By creating in-house programs within systems like WSIB and the Auto Insurance System, the Wynne government has found a way to provide treatment within programs that have a defined budget, effectively capping expenses. It effectively makes treatment providers employees of the treatment programs, subject to the whims of the programs and the government (or insurance companies) that control(s) them. In this case, health care providers would essentially become employees of the Insurance Industry. In the process, you would lose the right to choose the treatment providers you trust if you are an injured driver. Is that what you really want?
THE REAL PROBLEM WITH ONTARIO’S CURRENT INSURANCE SYSTEM
When Regulated Health Care providers currently submit treatment plans to insurance companies under the existing system, our treatment plans are judged by insurance adjustors who have little or no medical experience for determining if our treatment plans are reasonable or necessary.
It’s hard to believe that this has been allowed to happen. Furthermore, to help adjustors make easy decisions, the insurance industry came up with a solution called the Minor Injury Guideline, which assumes that ALL whiplash injuries are minor. Along with that assumption comes a cap on the total amount that your insurance company will pay for medical and rehabilitation expenses. In other words, did you know that even if you paid premiums that would theoretically give you up to $50,000 or $100,000 of benefits, your insurer can arbitrarily limit that to $3500 if you have a whiplash injury? Hard to believe, isn’t it! But it’s true!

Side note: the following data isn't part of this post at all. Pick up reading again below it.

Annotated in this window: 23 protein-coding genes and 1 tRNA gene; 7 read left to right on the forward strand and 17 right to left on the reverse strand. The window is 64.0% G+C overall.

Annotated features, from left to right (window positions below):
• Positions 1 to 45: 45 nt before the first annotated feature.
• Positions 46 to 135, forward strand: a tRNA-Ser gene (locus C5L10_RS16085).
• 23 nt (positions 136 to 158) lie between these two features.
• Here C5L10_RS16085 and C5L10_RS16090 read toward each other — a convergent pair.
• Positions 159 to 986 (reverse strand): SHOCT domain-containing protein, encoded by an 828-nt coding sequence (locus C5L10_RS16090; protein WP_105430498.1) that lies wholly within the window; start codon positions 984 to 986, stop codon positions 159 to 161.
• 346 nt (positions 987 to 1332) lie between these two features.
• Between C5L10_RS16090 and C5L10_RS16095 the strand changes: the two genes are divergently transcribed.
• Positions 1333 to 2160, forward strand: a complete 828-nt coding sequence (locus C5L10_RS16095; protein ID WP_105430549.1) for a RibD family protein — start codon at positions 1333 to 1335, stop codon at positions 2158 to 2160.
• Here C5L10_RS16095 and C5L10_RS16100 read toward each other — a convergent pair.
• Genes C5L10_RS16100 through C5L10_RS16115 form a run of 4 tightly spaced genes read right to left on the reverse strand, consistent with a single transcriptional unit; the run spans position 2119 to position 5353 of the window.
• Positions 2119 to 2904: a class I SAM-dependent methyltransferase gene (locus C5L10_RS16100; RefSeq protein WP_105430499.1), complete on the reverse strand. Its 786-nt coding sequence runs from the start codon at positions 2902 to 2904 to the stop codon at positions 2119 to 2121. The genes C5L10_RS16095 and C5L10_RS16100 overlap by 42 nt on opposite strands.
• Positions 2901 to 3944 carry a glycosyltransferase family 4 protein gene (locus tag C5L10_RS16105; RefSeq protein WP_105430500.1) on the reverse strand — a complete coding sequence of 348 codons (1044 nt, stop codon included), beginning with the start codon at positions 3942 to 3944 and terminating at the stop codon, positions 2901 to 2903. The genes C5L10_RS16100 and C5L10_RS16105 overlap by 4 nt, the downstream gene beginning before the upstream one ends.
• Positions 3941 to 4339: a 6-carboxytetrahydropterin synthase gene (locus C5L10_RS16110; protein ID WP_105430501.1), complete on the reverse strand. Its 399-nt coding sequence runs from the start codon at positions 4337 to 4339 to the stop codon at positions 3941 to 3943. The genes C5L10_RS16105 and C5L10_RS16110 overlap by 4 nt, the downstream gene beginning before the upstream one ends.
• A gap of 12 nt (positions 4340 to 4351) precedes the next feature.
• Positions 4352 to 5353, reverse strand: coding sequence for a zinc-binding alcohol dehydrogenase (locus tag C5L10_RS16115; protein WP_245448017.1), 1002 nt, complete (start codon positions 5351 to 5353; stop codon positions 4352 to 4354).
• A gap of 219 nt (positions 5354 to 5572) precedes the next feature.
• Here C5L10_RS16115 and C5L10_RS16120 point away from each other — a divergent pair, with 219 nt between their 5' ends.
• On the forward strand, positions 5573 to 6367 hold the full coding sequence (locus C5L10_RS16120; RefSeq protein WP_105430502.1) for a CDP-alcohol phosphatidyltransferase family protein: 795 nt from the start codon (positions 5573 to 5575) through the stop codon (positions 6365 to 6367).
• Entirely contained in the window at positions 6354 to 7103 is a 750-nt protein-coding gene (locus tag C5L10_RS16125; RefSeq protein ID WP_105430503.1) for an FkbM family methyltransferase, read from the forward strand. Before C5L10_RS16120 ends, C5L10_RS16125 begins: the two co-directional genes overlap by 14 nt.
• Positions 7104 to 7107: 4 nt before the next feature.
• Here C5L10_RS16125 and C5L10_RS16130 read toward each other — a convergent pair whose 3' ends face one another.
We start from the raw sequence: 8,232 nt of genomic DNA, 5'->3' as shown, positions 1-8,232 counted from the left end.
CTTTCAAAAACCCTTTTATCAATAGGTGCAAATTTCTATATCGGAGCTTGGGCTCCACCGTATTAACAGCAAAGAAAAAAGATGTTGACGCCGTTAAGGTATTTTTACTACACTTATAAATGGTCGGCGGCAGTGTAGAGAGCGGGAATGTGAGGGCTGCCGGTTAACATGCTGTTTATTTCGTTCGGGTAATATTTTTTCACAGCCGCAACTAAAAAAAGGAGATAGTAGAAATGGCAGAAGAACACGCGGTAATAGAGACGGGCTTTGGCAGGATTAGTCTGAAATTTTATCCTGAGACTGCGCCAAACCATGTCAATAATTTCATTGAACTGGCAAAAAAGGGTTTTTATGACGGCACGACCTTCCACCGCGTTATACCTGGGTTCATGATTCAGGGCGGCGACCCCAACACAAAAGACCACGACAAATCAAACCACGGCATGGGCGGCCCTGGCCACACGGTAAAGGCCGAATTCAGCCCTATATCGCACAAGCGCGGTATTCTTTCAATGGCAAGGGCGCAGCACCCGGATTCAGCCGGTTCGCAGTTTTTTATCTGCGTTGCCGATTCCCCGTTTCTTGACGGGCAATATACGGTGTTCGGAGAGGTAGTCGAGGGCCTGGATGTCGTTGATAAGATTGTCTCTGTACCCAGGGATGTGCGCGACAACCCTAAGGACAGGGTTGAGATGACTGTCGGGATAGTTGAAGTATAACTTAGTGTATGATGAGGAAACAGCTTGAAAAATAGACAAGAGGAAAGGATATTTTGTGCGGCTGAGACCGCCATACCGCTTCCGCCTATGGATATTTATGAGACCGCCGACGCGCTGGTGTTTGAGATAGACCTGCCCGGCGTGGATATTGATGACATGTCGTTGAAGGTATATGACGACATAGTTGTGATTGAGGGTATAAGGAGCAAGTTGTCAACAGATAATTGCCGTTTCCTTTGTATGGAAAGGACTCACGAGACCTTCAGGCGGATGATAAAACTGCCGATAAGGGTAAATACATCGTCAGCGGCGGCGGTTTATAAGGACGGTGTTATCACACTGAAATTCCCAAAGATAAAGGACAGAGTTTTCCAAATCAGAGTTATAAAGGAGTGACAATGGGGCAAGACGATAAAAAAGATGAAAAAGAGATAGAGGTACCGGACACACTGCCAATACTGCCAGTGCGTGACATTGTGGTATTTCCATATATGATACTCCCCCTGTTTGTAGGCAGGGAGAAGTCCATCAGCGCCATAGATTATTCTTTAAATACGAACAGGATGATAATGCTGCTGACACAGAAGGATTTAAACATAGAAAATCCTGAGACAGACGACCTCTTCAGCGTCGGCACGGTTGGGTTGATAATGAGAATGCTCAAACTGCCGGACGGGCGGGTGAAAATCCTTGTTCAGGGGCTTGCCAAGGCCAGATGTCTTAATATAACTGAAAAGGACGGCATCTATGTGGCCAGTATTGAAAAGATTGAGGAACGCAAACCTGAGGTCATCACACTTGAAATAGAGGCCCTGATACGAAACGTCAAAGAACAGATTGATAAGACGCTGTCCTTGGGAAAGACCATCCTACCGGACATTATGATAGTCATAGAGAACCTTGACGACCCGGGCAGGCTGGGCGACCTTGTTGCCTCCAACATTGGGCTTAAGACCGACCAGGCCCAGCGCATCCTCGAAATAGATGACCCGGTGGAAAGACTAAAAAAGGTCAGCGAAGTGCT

Since whiplash injuries represent the bulk of accident-related injuries, this means that the Insurance Industry has been allowed to become the gatekeepers of access to the current medical-rehabilitation system. It has become the primary tool used by the auto insurers to limit claims and increase profit. The system has created a gigantic bottleneck that denies or delays treatment for a huge number of injured drivers, whose only recourse is to either be sent by their insurer for numerous costly assessments for second opinions, or to seek a lawyer and to start the arduous process of going to court to get the benefits to which you are entitled under your insurance contract.
The current system is a constant source of frustration for Regulated Health Providers, who continually find ourselves handcuffed in our ability to provide early treatment to injured drivers when their treatment plans are regularly and arbitrarily denied. And yet, Mr. Marshall wants to blame us, the Regulated Health Care providers for the delays and disputes, instead of focusing on finding the real problem and reforming the existing system.
THE REAL SOLUTION